European Herbal & Traditional Medicine Practitioners Association European Herbal & Traditional Medicine Practitioners Association Representing Herbal & Traditional Medicine Practitioners Across Europe Herbal medicine is among the most ancient forms of treatment known and the medicinal use of plants is common to all cultures and peoples of the world. The Egyptian Ebers Papyrus, dating back to 1500 BCE, describes more than 700 herbal remedies including aloes, caraway seeds, castor oil and squill. The medicine of medieval Europe was significantly advanced by herbal skills brought back to Europe by the Crusaders who learnt their medicine from their Arab adversaries who had themselves synthesised the knowledge of ancient Greek and Persian medicine. For many centuries plant remedies were the main medicines used to treat disease throughout Europe and many famous herbals were published in English in the 16th and 17th centuries. "Advantages have accrued to medicine from chemical preparations.

Blood Types Chart | Blood Group Information | American Red Cross Although all blood is made of the same basic elements, not all blood is alike. In fact, there are eight different common blood types, which are determined by the presence or absence of certain antigens – substances that can trigger an immune response if they are foreign to the body. Since some antigens can trigger a patient's immune system to attack the transfused blood, safe blood transfusions depend on careful blood typing and cross-matching. The ABO Blood Group System There are four major blood groups determined by the presence or absence of two antigens – A and B – on the surface of red blood cells: Group A – has only the A antigen on red cells (and B antibody in the plasma)Group B – has only the B antigen on red cells (and A antibody in the plasma)Group AB – has both A and B antigens on red cells (but neither A nor B antibody in the plasma)Group O – has neither A nor B antigens on red cells (but both A and B antibody are in the plasma) Blood Types and the Population It’s inherited.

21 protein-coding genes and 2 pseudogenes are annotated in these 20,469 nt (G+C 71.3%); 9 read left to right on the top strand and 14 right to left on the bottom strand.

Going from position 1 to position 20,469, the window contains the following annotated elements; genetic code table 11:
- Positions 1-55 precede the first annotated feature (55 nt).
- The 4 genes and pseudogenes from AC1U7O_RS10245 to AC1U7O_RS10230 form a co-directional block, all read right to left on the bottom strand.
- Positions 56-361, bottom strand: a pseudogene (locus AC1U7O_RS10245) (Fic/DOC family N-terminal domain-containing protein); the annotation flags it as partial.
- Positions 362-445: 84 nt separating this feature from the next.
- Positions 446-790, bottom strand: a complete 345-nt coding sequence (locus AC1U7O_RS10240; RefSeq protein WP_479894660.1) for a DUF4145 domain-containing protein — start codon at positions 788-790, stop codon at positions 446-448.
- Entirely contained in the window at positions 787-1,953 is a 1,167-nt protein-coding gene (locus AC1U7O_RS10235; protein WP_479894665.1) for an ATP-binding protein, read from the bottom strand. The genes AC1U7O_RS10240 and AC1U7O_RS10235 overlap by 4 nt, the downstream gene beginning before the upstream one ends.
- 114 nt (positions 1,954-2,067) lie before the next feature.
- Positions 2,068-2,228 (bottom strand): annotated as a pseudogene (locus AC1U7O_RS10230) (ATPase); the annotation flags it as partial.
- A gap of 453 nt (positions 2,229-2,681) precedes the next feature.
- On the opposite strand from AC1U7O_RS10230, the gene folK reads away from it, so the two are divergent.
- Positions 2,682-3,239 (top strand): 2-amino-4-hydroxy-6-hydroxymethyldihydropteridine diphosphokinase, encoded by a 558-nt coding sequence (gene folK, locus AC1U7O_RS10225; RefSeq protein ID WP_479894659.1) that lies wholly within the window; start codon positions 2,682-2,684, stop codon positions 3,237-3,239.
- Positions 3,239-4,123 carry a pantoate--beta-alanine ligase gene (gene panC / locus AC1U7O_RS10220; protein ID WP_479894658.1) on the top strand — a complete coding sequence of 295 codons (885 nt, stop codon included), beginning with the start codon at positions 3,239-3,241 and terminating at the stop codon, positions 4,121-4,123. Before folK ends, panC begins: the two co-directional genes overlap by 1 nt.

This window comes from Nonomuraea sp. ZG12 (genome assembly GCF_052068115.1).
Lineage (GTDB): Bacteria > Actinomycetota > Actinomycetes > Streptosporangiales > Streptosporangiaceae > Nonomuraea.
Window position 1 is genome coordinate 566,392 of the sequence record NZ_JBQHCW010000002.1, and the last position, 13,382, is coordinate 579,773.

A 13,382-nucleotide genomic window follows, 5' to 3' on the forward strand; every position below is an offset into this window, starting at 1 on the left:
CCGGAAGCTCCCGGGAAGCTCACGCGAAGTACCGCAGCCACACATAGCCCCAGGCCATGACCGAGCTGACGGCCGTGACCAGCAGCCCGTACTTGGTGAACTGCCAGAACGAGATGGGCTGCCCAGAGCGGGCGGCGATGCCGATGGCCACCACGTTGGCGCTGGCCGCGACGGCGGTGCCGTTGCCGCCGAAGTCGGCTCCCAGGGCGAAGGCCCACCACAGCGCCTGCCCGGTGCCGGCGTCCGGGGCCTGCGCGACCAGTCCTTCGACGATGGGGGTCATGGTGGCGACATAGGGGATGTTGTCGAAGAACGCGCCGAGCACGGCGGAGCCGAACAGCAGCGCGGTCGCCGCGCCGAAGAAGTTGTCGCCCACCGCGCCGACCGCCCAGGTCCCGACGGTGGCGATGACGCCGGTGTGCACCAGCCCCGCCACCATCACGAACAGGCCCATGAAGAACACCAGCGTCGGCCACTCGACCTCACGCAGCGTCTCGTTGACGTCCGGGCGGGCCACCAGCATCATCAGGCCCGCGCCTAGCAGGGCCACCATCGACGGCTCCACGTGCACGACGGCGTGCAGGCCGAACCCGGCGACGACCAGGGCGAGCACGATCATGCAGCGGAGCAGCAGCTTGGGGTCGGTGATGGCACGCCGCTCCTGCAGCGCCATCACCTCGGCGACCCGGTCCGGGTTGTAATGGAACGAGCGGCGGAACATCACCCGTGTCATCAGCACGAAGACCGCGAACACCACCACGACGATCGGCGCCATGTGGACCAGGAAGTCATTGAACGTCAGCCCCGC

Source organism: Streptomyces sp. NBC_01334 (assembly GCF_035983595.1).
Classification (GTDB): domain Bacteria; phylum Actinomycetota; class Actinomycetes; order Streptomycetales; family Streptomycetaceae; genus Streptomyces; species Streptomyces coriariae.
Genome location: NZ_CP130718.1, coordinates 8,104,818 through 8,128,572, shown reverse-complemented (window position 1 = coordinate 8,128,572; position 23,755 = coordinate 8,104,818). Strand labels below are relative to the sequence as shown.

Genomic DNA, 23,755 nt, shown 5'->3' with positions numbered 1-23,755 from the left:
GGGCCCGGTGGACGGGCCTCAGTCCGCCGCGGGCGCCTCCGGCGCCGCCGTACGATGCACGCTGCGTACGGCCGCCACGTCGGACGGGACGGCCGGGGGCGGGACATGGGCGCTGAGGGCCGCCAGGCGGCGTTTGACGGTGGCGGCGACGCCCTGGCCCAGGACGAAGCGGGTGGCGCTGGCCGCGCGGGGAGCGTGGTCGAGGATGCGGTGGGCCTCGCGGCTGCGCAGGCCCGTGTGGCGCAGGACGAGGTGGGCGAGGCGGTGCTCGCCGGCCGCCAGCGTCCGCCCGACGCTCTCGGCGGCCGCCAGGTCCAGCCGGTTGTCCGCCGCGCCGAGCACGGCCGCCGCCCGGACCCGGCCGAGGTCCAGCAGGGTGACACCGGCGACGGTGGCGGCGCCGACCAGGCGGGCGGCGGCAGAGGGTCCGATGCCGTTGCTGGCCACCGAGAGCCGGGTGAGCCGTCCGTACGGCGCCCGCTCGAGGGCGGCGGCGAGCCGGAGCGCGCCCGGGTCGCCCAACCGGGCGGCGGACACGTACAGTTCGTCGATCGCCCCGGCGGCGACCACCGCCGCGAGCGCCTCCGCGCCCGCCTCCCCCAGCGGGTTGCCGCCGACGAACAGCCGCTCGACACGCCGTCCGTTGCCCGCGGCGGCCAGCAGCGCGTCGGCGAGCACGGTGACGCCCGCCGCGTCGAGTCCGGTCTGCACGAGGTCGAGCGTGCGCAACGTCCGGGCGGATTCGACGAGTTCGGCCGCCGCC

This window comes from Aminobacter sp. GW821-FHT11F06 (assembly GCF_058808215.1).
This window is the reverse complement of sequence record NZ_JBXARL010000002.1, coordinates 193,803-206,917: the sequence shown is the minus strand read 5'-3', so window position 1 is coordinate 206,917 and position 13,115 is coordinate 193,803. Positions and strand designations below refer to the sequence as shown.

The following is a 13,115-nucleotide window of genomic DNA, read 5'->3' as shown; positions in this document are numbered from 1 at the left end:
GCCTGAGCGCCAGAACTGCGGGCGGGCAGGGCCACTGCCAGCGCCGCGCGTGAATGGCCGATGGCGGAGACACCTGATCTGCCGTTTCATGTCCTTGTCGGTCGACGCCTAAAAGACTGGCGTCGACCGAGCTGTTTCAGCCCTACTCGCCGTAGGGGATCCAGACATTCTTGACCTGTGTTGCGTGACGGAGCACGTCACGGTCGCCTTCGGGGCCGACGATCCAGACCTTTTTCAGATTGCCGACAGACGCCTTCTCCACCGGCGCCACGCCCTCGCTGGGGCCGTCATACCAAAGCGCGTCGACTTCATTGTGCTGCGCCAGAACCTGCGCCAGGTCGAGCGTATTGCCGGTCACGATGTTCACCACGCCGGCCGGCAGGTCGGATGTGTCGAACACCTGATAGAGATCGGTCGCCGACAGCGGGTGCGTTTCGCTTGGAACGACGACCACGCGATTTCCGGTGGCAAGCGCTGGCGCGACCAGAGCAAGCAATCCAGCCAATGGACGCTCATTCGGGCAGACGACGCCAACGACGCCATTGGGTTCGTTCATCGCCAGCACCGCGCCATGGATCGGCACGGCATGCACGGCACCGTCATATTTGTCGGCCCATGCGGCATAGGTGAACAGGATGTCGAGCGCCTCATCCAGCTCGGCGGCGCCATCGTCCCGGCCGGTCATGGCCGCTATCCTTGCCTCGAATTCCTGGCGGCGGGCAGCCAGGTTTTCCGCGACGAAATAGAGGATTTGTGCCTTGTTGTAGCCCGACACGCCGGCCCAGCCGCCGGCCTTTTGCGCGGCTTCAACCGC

Torrefaction – A New Process In Biomass and Biofuels Nov November 19, 2008 | 15 Comments Torrefaction is a thermo-chemical treatment of biomass in the 200 to 340 degrees Celsius range. In this process the biomass partly (especially the hemi-cellulose) decomposes, giving off various types of volatiles. Annually, photosynthesis is said to store 5-8 times more energy in biomass than humanity currently consumes from all sources. Higher temperature gasification of biomass began in about 1800 and by about 1850 gas lighting for streets was commonplace. With long experience with biomass gasifiers, reliable and large-scale operations continue to suffer from several problems. The gas clean-up problems would be largely avoided if biomass were gasified in an entrained flow or flame gasifiers used elevated temperatures up to 1700°C. Torrefaction of biomass is being researched and developed as a certain amount of the energy potential previously fixed by biomass photosynthesis decreases with every conversion step. In the U.S.